The Office for National Statistics (ONS) revealed growth was weaker than estimated throughout much of the past year in a grim set of official figures.
Ministers had already admitted Britain was heading into a recession, but the new data reveals things are even worse than first thought.
The ONS said gross domestic product (GDP) fell by a revised 0.3 per cent in the third quarter of 2022 against the 0.2 per cent decline initially estimated.
The economy also grew less than first estimated throughout the first half of the year, with revisions showing the UK eked out growth of 0.6 per cent in the first quarter and 0.1 per cent in the second quarter.
Experts predict the economy to contract again in the final quarter of 2022, which would see the UK enter a recession – as defined by two quarters or more in a row of falling output – with forecasts that it will remain in contraction throughout next year as the cost-of-living crisis hits hard.
Now opposition parties have pinned the blame on the Prime Minister, with shadow chancellor Rachel Reeves accusing the UK Government of losing control.
The Labour MP tweeted: “GDP data has been revised down, leaving the UK with the worst growth in the G7 in the last quarter. The Tories have lost control of the economy and are leaving millions of working people paying the price.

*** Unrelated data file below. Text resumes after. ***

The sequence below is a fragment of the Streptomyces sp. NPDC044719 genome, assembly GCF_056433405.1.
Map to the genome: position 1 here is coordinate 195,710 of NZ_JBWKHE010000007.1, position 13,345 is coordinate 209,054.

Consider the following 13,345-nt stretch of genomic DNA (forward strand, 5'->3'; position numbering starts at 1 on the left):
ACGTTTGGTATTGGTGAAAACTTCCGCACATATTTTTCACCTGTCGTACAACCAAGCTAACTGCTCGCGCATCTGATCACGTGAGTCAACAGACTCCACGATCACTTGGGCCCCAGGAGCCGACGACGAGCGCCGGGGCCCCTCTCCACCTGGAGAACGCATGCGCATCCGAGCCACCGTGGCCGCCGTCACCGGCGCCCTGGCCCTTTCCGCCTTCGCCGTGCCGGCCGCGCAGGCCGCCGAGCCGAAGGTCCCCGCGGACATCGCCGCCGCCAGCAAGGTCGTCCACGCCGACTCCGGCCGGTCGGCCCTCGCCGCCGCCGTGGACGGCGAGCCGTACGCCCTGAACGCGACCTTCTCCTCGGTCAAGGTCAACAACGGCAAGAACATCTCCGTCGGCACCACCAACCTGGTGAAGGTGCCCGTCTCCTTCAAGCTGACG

“Only Labour has a proper plan to get our economy growing.”
The Liberal Democrats insisted the blame lay with Mr Sunak. The party’s treasury spokeswoman Sarah Olney said: “For every inch the UK moves closer to recession, the blame must lie squarely at the feet of Rishi Sunak.
“Ordinary families and pensioners should not have to pay the price for the Conservative Government’s mistakes. There is no more time for wake-up calls – the Government need to get a grip on our economy.”
The latest figures also showed the impact of rocketing inflation on families, with household disposable income down by 0.5 per cent in the quarter.
Household spending dropped by 1.1 per cent after inflation is taken into account – the first fall since January to March last year.
Darren Morgan, director of economic statistics at the ONS, said: “Household incomes continued to fall in real terms, albeit at a slower rate than in the previous two quarters, while – taking account of inflation – household spending fell for the first time since the final Covid-19 lockdown in the spring of 2021.”
Chancellor Jeremy Hunt sought to blame Russian president Vladimir Putin’s invasion of Ukraine for the economic difficulties.
He said: “High inflation driven by Putin’s invasion of Ukraine is slowing economic growth across the world. No country is immune, least of all Britain. Getting prices down so people’s wages go further is my top priority, which is why we are holding down energy bills this winter and providing extra cost-of-living payments for the most vulnerable.
“To get the British economy back on track, we have a plan that will help to more than halve inflation next year, while laying the foundations for long-term growth through record investment in infrastructure and new industries.”